Q. Show that 0.3333... = 03. can be expressed in the form p/q are such p,q are integers and q ≠ 0
Ans.let x = 0.333. Therefore 10 x = 3.333...
So we have 10x = 3 + 0.3333...
which is 10x=3+x and so x=1/3
Q.Show that 1.272727... can be expressed in the form p/q and p,q are integers and q ≠ 0.
Q.Show that 0.2353535.. can be expressed in the form p/q and p,q are integers and q ≠ 0.
so let x=0.2353535...
we have 100x=23.5353535...
100x=23.3+x which gives x=233/990
Divide p(x) by g(x), where p(x) = x + 3x2 – 1 and g(x) = 1 + x.
Write the dividend x + 3x2 – 1 and the divisor 1 + x in the standard form, i.e., after arranging the terms in the descending order of their degrees. So, the + x –1 and divisor is x + 1. dividend is 3x2
We divide the first term of the dividend by the first term of the divisor, i.e., we divide 3x 2 by x, and get 3x. This gives us the first term of the quotient. i.e. 3x
We multiply the divisor by the first term of the quotient, and subtract this product from the dividend, i.e., we multiply x + 1 by 3x and subtract the product 3x2 + 3x from the dividend 3x2 + x – 1. This gives us the remainder as –2x – 1.
We treat the remainder –2x – 1 as the new dividend. The divisor remains the same. We repeat Step 2 to get the next term of the quotient, i.e., we divide the first term – 2x of the (new) dividend by the first term x of the divisor and obtain – 2. Thus, – 2 is the second term in the quotient.
We multiply the divisor by the second term of the quotient and subtract the product from the dividend. That is, we multiply x + 1 by – 2 and subtract the product – 2x – 2 from the dividend – 2x – 1. This gives us 1 as the remainder.
This process continues till the remainder is 0 or the degree of the new dividend is less than the degree of the divisor. At this stage, this new dividend becomes the remainder and the sum of the quotients gives us the whole quotient.
Thus, the quotient in full is 3x – 2 and the remainder is 1.
Let p(x) be any polynomial of degree greater than or equal to one and let a be any real number. If p(x) is divided by the linear polynomial x – a, then the remainder is p(a).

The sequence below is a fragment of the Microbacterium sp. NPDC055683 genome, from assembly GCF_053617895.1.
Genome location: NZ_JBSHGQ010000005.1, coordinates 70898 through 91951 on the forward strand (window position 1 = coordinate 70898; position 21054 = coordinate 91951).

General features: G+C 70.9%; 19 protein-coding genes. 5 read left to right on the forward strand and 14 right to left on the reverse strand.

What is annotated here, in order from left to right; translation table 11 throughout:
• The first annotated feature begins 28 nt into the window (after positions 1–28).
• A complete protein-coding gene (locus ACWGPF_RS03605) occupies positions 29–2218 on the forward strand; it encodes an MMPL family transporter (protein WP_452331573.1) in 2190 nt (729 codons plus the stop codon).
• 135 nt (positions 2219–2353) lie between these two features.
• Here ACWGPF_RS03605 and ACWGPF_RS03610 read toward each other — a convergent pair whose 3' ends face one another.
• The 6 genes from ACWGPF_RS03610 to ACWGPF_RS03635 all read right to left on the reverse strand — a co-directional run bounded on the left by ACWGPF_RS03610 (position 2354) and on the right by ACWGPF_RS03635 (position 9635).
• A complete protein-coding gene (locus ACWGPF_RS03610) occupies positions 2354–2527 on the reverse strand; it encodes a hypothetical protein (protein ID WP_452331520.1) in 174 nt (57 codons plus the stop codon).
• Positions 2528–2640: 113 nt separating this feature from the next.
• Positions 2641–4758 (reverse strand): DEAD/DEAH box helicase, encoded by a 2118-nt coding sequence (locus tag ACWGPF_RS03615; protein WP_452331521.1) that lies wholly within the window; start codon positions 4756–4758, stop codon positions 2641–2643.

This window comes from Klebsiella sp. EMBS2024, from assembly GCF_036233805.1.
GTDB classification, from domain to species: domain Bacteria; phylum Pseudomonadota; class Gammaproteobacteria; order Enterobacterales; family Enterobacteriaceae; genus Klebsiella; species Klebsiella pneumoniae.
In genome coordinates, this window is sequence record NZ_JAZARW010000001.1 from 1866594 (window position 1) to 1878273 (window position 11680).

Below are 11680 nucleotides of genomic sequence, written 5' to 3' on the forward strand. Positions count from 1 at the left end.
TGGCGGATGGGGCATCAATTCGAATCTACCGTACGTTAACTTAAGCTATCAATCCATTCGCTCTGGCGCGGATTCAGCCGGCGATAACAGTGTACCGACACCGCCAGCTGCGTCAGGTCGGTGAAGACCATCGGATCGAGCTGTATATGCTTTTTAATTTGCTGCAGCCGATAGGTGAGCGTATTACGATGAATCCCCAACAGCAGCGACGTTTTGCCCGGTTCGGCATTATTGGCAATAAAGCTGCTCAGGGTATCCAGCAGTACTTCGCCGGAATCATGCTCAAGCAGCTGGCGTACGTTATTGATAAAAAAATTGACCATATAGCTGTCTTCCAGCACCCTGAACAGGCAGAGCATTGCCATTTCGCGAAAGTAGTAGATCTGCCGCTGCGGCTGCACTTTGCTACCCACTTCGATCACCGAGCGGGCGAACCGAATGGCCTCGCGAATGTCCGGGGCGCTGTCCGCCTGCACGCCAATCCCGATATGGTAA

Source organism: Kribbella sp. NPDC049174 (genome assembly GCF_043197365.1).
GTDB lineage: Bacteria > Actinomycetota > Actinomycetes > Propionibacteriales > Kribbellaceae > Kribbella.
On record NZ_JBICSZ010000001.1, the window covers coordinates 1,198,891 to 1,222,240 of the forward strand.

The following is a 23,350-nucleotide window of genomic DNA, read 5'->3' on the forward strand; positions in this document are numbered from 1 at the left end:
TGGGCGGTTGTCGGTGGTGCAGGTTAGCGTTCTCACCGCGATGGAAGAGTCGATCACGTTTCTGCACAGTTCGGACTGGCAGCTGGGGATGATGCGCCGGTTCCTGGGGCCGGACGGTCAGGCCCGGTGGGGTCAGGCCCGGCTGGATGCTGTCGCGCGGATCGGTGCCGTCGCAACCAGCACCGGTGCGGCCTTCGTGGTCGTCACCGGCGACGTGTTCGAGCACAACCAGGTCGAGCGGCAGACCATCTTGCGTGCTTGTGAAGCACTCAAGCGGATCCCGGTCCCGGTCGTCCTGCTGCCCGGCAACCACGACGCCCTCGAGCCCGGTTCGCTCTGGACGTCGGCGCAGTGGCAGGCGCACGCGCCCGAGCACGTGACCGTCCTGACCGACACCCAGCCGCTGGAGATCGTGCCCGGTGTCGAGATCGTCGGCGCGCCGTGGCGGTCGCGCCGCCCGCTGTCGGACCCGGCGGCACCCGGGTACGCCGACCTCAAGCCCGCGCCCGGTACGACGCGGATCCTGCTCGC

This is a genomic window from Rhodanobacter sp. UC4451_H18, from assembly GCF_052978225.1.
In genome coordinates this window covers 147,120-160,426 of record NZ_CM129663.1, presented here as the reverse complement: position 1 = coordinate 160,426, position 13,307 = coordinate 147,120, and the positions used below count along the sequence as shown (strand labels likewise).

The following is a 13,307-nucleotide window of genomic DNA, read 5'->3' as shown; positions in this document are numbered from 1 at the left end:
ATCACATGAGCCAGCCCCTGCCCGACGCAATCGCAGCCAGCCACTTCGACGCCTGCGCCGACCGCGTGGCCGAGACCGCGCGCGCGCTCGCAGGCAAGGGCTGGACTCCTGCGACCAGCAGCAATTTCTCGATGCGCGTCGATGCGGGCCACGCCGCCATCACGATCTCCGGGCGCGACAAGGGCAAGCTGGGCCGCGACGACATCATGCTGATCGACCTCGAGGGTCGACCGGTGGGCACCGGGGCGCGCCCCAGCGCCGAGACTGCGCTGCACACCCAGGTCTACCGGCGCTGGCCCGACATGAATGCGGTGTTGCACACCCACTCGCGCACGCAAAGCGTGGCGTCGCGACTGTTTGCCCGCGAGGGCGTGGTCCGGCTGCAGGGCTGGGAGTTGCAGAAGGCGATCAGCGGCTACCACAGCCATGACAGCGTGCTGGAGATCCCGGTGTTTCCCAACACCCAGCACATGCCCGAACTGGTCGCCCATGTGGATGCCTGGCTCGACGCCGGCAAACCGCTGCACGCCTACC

If p(x) is a polynomial of degree n > 1 and a is any real number, then (i) x – a is a factor of p(x), if p(a) = 0, and (ii) p(a) = 0, if x – a is a factor of p(x).
(x + y + z)2 = x2 + y2 + z2 + 2xy + 2yz + 2zx
(x + y)3 = x3 + y3 + 3 xy (x + y)
(x - y)3 = x3 - y3 - 3 xy (x - y)
x3 + y3 + z3 – 3xyz = (x + y + z) (x2 + y2 + z2 – xy – yz – zx)
Every linear equation in one variable has a unique solution. A linear equation in two variables has infinitely many solutions.
Fahrenheit = (9/5) * Celsius + 32
The graph of every linear equation in two variables is a straight line.
x = 0 is the equation of the y-axis and y = 0 is the equation of the x-axis. The graph of x = a is a straight line parallel to the y-axis. The graph of y = a is a straight line parallel to the x-axis.
An equation of the type y = mx represents a line passing through the origin.
Q.Find the remainder when x4 + x3 – 2x2 + x + 1 is divided by x – 1.
p(1) = (1)4 + (1)3 – 2(1)2 + 1 + 1 = 2
p(1) = 2
Ans.remainder = 2
Q.Examine whether x + 2 is a factor of x3 + 3x2 + 5x + 6 and of 2x+4.
x+2 gives a=-2. and so we can calculate P(-2)
P(-2) = 0
A straight line may be drawn from any one point to any other point.
Given two distinct points, there is a unique line that passes through them